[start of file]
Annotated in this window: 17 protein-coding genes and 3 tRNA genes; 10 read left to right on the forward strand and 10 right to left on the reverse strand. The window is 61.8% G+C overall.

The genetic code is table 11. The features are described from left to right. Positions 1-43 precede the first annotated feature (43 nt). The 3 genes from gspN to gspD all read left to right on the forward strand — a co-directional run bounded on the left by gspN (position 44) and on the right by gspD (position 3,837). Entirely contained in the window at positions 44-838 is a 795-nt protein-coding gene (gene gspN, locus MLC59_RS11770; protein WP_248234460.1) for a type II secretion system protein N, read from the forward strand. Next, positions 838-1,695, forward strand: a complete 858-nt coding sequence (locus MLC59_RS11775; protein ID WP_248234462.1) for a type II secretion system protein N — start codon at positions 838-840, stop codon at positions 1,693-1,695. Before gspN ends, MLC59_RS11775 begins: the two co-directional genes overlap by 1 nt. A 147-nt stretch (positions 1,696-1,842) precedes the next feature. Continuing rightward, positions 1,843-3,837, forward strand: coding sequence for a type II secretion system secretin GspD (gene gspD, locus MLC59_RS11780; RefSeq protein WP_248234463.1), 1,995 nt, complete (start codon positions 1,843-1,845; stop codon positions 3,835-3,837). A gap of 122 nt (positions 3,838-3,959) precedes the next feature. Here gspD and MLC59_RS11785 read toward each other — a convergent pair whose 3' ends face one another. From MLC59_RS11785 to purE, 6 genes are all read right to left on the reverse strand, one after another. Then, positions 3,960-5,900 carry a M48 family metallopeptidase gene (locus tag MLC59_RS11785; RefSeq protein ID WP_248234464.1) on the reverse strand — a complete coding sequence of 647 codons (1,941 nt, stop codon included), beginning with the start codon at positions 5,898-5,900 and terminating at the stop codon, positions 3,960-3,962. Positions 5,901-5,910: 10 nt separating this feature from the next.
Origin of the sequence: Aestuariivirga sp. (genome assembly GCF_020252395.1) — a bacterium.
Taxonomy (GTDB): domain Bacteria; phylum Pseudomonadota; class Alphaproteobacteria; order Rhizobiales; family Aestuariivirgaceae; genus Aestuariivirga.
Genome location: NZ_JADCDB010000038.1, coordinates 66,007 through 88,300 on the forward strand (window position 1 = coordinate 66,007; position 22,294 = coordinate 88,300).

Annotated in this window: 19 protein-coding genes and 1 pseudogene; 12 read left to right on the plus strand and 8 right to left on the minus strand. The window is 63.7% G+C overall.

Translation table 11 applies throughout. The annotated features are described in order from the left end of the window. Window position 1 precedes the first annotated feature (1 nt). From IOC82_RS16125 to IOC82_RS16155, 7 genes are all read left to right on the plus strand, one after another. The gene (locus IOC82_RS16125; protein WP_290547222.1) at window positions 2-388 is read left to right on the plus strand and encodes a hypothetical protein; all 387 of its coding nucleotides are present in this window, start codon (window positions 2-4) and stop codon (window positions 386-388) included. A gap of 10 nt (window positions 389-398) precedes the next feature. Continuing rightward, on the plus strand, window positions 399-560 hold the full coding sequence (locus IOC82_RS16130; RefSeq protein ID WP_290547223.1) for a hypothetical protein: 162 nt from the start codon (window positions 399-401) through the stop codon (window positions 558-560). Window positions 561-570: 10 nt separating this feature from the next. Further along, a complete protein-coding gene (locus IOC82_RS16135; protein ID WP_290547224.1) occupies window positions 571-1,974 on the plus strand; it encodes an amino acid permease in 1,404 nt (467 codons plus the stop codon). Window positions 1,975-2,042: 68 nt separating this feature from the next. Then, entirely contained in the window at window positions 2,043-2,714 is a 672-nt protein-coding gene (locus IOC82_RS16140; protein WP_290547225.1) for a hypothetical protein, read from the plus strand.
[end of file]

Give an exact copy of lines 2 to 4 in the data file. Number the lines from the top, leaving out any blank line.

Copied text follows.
The genetic code is table 11. The features are described from left to right. Positions 1-43 precede the first annotated feature (43 nt). The 3 genes from gspN to gspD all read left to right on the forward strand — a co-directional run bounded on the left by gspN (position 44) and on the right by gspD (position 3,837). Entirely contained in the window at positions 44-838 is a 795-nt protein-coding gene (gene gspN, locus MLC59_RS11770; protein WP_248234460.1) for a type II secretion system protein N, read from the forward strand. Next, positions 838-1,695, forward strand: a complete 858-nt coding sequence (locus MLC59_RS11775; protein ID WP_248234462.1) for a type II secretion system protein N — start codon at positions 838-840, stop codon at positions 1,693-1,695. Before gspN ends, MLC59_RS11775 begins: the two co-directional genes overlap by 1 nt. A 147-nt stretch (positions 1,696-1,842) precedes the next feature. Continuing rightward, positions 1,843-3,837, forward strand: coding sequence for a type II secretion system secretin GspD (gene gspD, locus MLC59_RS11780; RefSeq protein WP_248234463.1), 1,995 nt, complete (start codon positions 1,843-1,845; stop codon positions 3,835-3,837). A gap of 122 nt (positions 3,838-3,959) precedes the next feature. Here gspD and MLC59_RS11785 read toward each other — a convergent pair whose 3' ends face one another. From MLC59_RS11785 to purE, 6 genes are all read right to left on the reverse strand, one after another. Then, positions 3,960-5,900 carry a M48 family metallopeptidase gene (locus tag MLC59_RS11785; RefSeq protein ID WP_248234464.1) on the reverse strand — a complete coding sequence of 647 codons (1,941 nt, stop codon included), beginning with the start codon at positions 5,898-5,900 and terminating at the stop codon, positions 3,960-3,962. Positions 5,901-5,910: 10 nt separating this feature from the next.
Origin of the sequence: Aestuariivirga sp. (genome assembly GCF_020252395.1) — a bacterium.
Taxonomy (GTDB): domain Bacteria; phylum Pseudomonadota; class Alphaproteobacteria; order Rhizobiales; family Aestuariivirgaceae; genus Aestuariivirga.